Saturday, January 25, 2014

BBC Sherlock (2014): The Sign of Three


Change isn't always easy or fun. Sherlock doesn't always adapt well to change, but in this 3rd season of Sherlock, he's at least trying. Episode 3.2, The Sign of Three, involves a lot of change for Sherlock and John. Why? Because John Watson has finally found the love of his life, Mary Morstan, and this episode covers their wedding. In other words, John's leaving for a new life.

This season is more character-centric than the previous seasons. The cases are pretty much unimportant in comparison to the growth and development of the characters. Take, Sherlock Holmes, for example. In this episode, Sherlock is learning to be empathetic towards other people. This is not a primary function for him, as we all know! The episode opens with him sending an urgent text, pleading with Lestrade to help him, immediately, at once, and he gives no details. Lestrade, being the big boob that he is, doesn't ask for the details, instead flying to Baker Street with the entire cavalry in tow, helicopters and all. Sherlock needs help with his best man speech. That's it. This is typical Sherlock behavior if I ever saw it! What isn't so typical of him is his statement of hoping that Lestrade hadn't gone to too much trouble. This is unusual, my friends!

I've heard complaints that Sherlock isn't Sherlock in this season. No, he's not. He is evolving into something more, something better, something more whole. Remember that Sherlock has been gone for 2 years. He's been alone for 2 years. That tends to change a person since Sherlock doesn't make friends easily, at least not quality friends like John Watson. So, when Sherlock returns, he's different. He has a new appreciation for friendship, a new value for people in general, and John Watson in particular. He is different, he is changed, but in my mind, it is all for the better.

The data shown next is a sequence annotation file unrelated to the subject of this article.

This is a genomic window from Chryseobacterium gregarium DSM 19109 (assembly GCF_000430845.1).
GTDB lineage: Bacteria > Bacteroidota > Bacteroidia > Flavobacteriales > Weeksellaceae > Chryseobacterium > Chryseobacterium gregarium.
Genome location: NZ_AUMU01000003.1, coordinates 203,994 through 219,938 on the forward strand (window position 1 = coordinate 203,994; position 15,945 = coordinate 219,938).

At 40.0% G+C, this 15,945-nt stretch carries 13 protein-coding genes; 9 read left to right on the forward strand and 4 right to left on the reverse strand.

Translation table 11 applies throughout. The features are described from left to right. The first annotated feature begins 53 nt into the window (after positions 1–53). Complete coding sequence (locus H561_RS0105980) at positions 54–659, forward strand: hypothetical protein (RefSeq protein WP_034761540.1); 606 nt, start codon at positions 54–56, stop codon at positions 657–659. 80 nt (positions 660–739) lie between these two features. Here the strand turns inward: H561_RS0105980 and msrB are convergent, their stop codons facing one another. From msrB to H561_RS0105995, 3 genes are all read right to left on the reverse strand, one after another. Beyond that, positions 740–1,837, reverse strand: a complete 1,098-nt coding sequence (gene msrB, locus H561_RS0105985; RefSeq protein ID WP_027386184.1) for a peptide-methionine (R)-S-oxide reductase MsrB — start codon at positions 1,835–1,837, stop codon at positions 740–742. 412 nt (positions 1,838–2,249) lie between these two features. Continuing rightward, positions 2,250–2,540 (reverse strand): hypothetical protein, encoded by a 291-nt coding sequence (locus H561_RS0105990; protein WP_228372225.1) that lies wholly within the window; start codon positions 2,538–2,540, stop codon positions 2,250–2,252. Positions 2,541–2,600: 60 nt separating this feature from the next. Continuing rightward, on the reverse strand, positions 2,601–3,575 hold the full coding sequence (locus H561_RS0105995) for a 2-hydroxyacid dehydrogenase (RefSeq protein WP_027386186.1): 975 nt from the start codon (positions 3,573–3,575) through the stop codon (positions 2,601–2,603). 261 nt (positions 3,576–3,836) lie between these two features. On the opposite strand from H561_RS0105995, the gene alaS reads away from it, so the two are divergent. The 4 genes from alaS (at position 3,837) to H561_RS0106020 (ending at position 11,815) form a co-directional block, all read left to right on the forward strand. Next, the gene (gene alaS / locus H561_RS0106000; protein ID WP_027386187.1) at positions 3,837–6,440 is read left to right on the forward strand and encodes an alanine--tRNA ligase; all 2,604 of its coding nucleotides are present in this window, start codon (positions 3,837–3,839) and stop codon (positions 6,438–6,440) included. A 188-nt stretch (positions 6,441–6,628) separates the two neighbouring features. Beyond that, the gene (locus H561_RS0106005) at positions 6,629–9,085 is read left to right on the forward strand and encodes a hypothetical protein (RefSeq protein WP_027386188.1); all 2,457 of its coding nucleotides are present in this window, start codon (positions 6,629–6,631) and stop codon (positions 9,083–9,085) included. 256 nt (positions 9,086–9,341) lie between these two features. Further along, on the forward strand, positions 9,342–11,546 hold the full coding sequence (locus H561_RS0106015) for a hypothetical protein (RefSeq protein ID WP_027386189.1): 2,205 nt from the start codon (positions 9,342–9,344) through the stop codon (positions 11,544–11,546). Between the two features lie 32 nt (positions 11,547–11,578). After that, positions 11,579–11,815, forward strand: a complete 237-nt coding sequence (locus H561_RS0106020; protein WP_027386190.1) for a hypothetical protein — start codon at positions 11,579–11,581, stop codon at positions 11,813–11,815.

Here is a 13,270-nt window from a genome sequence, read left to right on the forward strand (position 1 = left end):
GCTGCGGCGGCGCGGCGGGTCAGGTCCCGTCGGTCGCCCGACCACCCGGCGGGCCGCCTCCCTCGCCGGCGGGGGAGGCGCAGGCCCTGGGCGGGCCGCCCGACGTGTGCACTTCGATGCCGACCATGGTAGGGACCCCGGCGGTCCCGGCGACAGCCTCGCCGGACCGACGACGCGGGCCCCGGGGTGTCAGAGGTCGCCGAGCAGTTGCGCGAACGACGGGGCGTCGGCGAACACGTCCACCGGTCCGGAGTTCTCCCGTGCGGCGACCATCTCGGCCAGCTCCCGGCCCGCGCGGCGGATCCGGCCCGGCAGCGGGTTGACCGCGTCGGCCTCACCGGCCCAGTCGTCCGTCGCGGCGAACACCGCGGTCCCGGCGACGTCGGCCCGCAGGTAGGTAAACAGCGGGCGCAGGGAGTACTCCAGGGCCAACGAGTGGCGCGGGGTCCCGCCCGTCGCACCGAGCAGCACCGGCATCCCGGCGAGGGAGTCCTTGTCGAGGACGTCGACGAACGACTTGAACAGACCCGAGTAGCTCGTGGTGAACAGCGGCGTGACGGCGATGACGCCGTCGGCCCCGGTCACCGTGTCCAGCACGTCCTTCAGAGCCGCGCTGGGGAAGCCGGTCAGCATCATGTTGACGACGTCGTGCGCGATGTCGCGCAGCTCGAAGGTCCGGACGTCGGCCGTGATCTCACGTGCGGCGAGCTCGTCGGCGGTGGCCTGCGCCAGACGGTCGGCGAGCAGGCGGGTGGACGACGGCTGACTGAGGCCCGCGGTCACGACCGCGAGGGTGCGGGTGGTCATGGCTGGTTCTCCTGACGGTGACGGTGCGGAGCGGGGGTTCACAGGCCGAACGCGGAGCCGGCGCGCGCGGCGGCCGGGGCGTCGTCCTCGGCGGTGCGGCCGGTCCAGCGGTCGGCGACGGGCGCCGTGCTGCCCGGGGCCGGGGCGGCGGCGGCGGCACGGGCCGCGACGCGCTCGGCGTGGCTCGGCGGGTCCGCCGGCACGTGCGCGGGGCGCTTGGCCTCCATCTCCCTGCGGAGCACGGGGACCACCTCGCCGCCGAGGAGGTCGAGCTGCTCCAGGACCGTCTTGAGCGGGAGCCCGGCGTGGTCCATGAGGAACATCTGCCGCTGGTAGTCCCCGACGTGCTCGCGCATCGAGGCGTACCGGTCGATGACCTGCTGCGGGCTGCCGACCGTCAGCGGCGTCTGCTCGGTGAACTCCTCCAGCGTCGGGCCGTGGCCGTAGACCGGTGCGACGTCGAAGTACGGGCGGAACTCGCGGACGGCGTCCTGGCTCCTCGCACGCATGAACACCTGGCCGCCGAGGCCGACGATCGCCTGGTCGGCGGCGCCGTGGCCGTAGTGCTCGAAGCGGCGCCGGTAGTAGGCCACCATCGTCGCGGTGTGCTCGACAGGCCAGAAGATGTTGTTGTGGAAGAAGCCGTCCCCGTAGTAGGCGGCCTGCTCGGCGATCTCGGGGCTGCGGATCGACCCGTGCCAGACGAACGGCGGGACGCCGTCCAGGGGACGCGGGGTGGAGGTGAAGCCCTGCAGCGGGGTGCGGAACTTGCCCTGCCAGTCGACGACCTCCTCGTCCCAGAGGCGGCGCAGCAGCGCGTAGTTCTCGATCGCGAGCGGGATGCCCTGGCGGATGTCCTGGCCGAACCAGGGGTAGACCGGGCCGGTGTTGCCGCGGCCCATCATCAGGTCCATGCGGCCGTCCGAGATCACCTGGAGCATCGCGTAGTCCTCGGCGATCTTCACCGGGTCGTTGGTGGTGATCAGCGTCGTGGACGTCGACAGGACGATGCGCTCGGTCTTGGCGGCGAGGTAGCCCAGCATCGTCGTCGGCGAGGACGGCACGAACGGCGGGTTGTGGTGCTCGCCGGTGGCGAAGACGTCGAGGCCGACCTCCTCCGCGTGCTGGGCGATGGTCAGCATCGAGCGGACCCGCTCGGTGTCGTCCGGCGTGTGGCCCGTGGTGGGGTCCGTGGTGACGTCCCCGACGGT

As one of my friends eloquently puts it, Sherlock is learning from John's interaction with people, possibly even mimicking him. He sees something in John's treatment of people that he realizes he lacks, and in his own way, he works to rectify that flaw in his character. Sherlock will never be John and we can never expect him to be John. But he connects better now, to his own emotions, and to the emotions of others. He will never be the Sherlock from the 1st or 2nd season again, the one who heartlessly tears down Molly Hooper. This Sherlock works to remember details about Molly's life, about her fiance, and he even thanks her and wishes her well. It's a remarkable turn-around for Sherlock Holmes, and one that was wholly necessary for the series to continue maturing and evolving. This season is not about stagnation, Sherlock remaining the same self-involved jerk that he's always been, but rather it's about growth.

However, don't expect Sherlock to have changed completely. He's growing, but he's still self-involved! It's remarkable how he can both praise and tear down marriage in his best man's speech in one fell swoop. He points out his failings, how much of a jerk he is, how unlikeable, unlovable, and selfish, facts which only serve to elaborate John's remarkable patience and affection for him. As Sherlock puts it, "John, I am a ridiculous man. Redeemed only by the warmth and constancy of your friendship." How incredibly apt and self-aware of Sherlock.



Which leads me to John Watson. He is the one steadfast person in Sherlock's life. Unwavering, unchanging, steady as a rock. Nothing Sherlock does, not even rising from the dead so callously, can shake John's capacity for forgiveness. This episode is a magnificent portrayal of John's goodness as seen through Sherlock's eyes. Did you get that? As seen through Sherlock's eyes! We already knew John was a good man, but Sherlock seemed utterly clueless about his best friend's qualities until this episode.